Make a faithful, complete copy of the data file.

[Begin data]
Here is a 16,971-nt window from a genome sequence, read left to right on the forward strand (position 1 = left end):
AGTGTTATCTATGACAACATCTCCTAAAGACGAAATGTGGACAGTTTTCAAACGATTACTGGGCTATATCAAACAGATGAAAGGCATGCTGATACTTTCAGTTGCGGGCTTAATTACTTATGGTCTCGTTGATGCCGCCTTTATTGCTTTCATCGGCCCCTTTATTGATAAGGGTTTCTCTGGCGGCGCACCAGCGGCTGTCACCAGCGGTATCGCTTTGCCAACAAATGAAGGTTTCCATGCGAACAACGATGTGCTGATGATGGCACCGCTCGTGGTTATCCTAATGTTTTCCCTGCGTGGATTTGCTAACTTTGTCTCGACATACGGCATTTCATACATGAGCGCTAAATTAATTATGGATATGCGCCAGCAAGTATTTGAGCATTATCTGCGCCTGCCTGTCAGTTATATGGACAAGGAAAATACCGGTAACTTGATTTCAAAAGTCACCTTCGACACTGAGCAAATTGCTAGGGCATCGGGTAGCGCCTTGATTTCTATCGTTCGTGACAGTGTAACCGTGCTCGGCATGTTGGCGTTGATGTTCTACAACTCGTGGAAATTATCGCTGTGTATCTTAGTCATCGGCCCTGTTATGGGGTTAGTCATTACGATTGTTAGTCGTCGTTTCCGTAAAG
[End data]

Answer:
Here is a 16,971-nt window from a genome sequence, read left to right on the forward strand (position 1 = left end):
AGTGTTATCTATGACAACATCTCCTAAAGACGAAATGTGGACAGTTTTCAAACGATTACTGGGCTATATCAAACAGATGAAAGGCATGCTGATACTTTCAGTTGCGGGCTTAATTACTTATGGTCTCGTTGATGCCGCCTTTATTGCTTTCATCGGCCCCTTTATTGATAAGGGTTTCTCTGGCGGCGCACCAGCGGCTGTCACCAGCGGTATCGCTTTGCCAACAAATGAAGGTTTCCATGCGAACAACGATGTGCTGATGATGGCACCGCTCGTGGTTATCCTAATGTTTTCCCTGCGTGGATTTGCTAACTTTGTCTCGACATACGGCATTTCATACATGAGCGCTAAATTAATTATGGATATGCGCCAGCAAGTATTTGAGCATTATCTGCGCCTGCCTGTCAGTTATATGGACAAGGAAAATACCGGTAACTTGATTTCAAAAGTCACCTTCGACACTGAGCAAATTGCTAGGGCATCGGGTAGCGCCTTGATTTCTATCGTTCGTGACAGTGTAACCGTGCTCGGCATGTTGGCGTTGATGTTCTACAACTCGTGGAAATTATCGCTGTGTATCTTAGTCATCGGCCCTGTTATGGGGTTAGTCATTACGATTGTTAGTCGTCGTTTCCGTAAAG